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Bookends: A Look at Life in the Mundane World February 6, 2013

Posted by klondykewriter in Bookends.
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Bookends: A Look at Life in the Mundane World

By Dan Davidson

October 24, 2012,      Star, Oct 26/12Rowling - Vacancy

– 940 words –

The Casual Vacancy

By J.K. Rowling

Little, Brown and Co.

501 pages


I read this book over about a four-day span. I might not have bought it, but someone gave me a Christmas gift certificate to our local bookstore, and I had not used it yet, so I made myself a present of the book.

I found it quite compelling. There are some very nasty muggles in this novel and several families that make the Dursleys look functional. Dawson was in the midst of municipal elections, so it seemed a perfect time to read a book in which filling a vacancy on a parish council is the maguffin which sets off the various events in the story. There are a lot of flawed people in this novel, and most of them don’t overcome their flaws, but one or two do, in rather surprising ways.

Okay, that’s pretty much got all the obligatory references to the Harry Potter novels out of the way, though I must admit that these thoughts really did run through my head while I was reading about the goings on in Pagford.

Local politics are a bit of a different game in England. The title comes straight out of the handbook for local council administration. A casual vacancy is declared when a seat is vacated by failure to attend, resignation, or death. This could trigger either an appointment or a by-election.

When Barry Fairbrother, who is probably the nicest person in the book (note the name), collapses with an aneurysm in the parking lot at the local golf club where he and his wife have gone to have an anniversary dinner, the game is afoot immediately. This happens on the third page of the novel, so Rowling wastes no time getting things underway.

Unlike her other work there is no straightforward narrative following the life of one individual. She uses multiple viewpoints to follow the affairs of the Mollison, Price, Weedon, Wall and Jawanda families, as well as the dysfunctional couple of Gavin Hughes and Kay Bawden. There are over 30 characters to keep track of, and one London paper published a reader’s guide (now available on Wikipedia) to assist people.

A good portion of the time is spent in the minds of the young people from these families. Indeed, it is safe to say that this is a very internal story in which not a lot happens compared to the amount of space given to people’s thoughts and reactions about events.

The big issue facing the parish council is what to do about the adjacent cluster of low rent homes called the Fields. Pagford, represented by most of the families in the book, is stolidly middle class – blue to white collar along with some professional people. The Fields, which many Pagfordians feel ought to be an extension of the nearby city of Yarvil, is composed mostly of people on social assistance.

Howard Mollison, chair of the local council, wants his son, Miles, to fill Barry’s seat and thus control the local issue, as well as indirectly shutting down a local drug rehabilitation clinic. When various contenders for the seat pop up, this creates the need for an election.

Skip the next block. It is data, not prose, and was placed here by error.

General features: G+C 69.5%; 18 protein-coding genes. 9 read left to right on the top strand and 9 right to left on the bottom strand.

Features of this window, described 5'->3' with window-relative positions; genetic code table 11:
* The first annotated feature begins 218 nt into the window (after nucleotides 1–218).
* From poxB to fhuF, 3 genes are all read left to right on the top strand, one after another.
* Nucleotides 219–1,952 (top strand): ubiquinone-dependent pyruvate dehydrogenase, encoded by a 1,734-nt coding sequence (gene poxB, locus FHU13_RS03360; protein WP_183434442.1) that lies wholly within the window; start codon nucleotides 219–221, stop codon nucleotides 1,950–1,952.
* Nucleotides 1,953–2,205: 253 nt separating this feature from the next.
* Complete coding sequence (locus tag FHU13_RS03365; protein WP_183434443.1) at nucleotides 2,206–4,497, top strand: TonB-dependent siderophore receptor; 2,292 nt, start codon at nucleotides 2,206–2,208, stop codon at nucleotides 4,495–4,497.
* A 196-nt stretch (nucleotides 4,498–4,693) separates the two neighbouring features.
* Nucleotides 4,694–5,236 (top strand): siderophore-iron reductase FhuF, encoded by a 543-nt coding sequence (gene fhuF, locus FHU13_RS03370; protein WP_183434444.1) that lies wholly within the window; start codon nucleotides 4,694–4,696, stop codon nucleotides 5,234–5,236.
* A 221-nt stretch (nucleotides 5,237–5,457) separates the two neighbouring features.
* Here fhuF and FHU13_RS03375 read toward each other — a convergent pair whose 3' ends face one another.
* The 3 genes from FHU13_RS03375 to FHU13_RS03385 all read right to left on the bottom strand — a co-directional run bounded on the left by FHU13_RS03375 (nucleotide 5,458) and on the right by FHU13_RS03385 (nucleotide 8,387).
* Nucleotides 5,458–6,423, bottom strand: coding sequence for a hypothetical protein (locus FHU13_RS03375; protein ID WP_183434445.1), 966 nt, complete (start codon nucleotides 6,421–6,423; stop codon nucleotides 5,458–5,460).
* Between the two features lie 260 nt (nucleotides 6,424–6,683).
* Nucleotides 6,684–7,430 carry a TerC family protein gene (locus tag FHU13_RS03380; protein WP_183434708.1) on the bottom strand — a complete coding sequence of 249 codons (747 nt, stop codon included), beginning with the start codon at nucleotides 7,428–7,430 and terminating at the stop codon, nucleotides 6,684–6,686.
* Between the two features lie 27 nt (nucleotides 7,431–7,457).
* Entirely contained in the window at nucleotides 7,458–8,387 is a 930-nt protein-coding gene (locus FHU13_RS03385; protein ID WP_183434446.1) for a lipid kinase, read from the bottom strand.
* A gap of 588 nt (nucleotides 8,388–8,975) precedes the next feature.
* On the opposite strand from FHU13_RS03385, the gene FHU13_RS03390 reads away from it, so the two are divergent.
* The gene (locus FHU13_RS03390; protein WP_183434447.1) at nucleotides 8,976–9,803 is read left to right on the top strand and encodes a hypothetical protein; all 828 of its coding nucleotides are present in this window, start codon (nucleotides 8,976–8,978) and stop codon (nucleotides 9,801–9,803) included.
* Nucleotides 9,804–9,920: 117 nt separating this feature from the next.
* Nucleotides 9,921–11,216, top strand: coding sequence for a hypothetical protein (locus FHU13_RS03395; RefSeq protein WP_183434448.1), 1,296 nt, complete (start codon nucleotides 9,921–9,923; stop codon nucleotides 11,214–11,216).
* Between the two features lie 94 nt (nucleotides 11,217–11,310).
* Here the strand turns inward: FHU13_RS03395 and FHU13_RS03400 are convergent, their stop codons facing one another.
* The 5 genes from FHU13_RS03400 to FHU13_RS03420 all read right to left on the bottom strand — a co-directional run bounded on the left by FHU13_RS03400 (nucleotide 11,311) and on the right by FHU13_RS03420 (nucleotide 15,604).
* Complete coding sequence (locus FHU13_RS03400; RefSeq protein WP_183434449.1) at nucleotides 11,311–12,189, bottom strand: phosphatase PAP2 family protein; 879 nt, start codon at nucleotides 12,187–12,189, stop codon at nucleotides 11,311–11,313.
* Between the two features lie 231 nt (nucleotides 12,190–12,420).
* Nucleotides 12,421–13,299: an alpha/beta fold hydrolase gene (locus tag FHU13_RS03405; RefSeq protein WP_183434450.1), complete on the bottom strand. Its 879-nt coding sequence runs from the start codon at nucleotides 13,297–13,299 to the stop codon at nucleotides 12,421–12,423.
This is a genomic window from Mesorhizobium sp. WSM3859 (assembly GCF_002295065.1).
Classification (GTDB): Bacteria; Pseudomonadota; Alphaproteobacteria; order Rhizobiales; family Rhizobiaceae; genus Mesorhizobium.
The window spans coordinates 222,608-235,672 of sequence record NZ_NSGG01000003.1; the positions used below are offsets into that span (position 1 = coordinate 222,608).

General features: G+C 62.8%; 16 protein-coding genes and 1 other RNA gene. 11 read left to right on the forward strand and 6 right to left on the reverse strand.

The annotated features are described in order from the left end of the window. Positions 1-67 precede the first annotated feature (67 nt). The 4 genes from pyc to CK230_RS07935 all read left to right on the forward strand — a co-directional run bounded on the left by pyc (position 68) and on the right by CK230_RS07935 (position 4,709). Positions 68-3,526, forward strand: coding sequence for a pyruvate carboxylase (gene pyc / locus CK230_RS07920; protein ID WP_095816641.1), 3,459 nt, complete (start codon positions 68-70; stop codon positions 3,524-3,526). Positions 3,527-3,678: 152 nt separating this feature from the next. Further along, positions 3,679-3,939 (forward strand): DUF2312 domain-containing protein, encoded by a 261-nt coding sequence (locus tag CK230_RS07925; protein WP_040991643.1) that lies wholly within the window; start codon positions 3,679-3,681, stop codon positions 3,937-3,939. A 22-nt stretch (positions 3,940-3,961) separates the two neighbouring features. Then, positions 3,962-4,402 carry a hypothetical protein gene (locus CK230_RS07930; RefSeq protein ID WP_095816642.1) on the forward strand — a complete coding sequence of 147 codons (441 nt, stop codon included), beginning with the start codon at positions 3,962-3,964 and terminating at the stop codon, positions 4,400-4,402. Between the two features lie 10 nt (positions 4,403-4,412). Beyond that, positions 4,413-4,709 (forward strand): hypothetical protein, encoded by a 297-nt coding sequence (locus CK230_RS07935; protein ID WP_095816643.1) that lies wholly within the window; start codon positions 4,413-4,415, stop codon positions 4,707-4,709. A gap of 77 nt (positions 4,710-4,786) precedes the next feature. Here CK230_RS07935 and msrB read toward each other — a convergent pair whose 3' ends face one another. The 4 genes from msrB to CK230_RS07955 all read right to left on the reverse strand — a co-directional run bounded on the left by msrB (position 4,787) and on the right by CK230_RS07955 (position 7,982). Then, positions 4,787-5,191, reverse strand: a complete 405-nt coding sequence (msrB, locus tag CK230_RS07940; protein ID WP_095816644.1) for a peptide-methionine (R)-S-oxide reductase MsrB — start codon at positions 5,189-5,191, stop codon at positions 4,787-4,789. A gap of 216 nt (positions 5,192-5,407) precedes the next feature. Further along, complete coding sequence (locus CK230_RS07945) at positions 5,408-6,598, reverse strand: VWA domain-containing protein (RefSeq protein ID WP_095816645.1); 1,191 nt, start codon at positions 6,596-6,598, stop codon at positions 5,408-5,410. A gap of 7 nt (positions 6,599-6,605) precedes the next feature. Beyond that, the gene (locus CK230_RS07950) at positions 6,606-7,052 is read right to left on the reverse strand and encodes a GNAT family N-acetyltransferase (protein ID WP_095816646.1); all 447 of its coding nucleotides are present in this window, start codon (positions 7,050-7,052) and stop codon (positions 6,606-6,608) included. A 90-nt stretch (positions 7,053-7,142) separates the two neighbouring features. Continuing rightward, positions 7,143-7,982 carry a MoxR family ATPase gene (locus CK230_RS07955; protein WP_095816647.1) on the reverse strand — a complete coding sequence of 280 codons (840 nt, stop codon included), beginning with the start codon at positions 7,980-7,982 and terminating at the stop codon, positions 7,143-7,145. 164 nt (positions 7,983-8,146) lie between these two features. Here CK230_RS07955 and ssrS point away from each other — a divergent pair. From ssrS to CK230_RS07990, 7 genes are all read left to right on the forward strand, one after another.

The messy family dynamics create a desire by a number of the children of potential candidates to attempt to sabotage their parents’ chances by posting damaging material on the parish website under the name The_Ghost_of_Barry_Fairbrother.

That’s not only cybercrime going on. Fats, the adopted son of the local deputy headmaster, is guilty if bullying and cyber bullying one of the Jawanda girls.

There are issues of truancy, teen sex and lots of other un-Potter like behavior in this novel. The lines between good and evil are nowhere near so clearly drawn as in Rowling’s fantasy work. Some of the kids are quite bent, as are a number of the adults.

The prize, for those looking to complain about language, will be the Weedon family, whose use of the all-purpose f-word for all parts of speech is epic. The Weedons live in the Fields, where Krystal, who is no pillar of virtue, is trying to raise her little brother in spite of the habits of her drug addicted mother, Terri. Notwithstanding her loose ways, there is something tragically heroic about Krystal, and trying to lift her out of the morass of her life had been one of Barry Fairbrother’s pet projects.

Barry elevated himself from the Fields to Pagford by dint of hard work and some good fortune, and he believed in giving others that chance. Those who were his friends want that work to carry on. The other families don’t.

The book is divided into seven parts, the first of which moves us through the various reactions of Barry’s death by most of the families in the cast. Then we move into the machinations related to the election and the interplay amongst the various factions, and things just get messier and messier.

This is decidedly not a children’s book. It is not uplifting and there are no clear-cut victories of good over evil, though there are clear examples of both kinds of behavior in the story. Confusingly, they often come from the same people. The real world is somewhat grey in moral tone, and Rowling has captured that. It is a thoughtful book dealing with issues of class struggle, family violence, infidelity, politics, drug use, promiscuity and rape.

As I said at the beginning, I found it compelling even when it was telling me a story that was often depressing.




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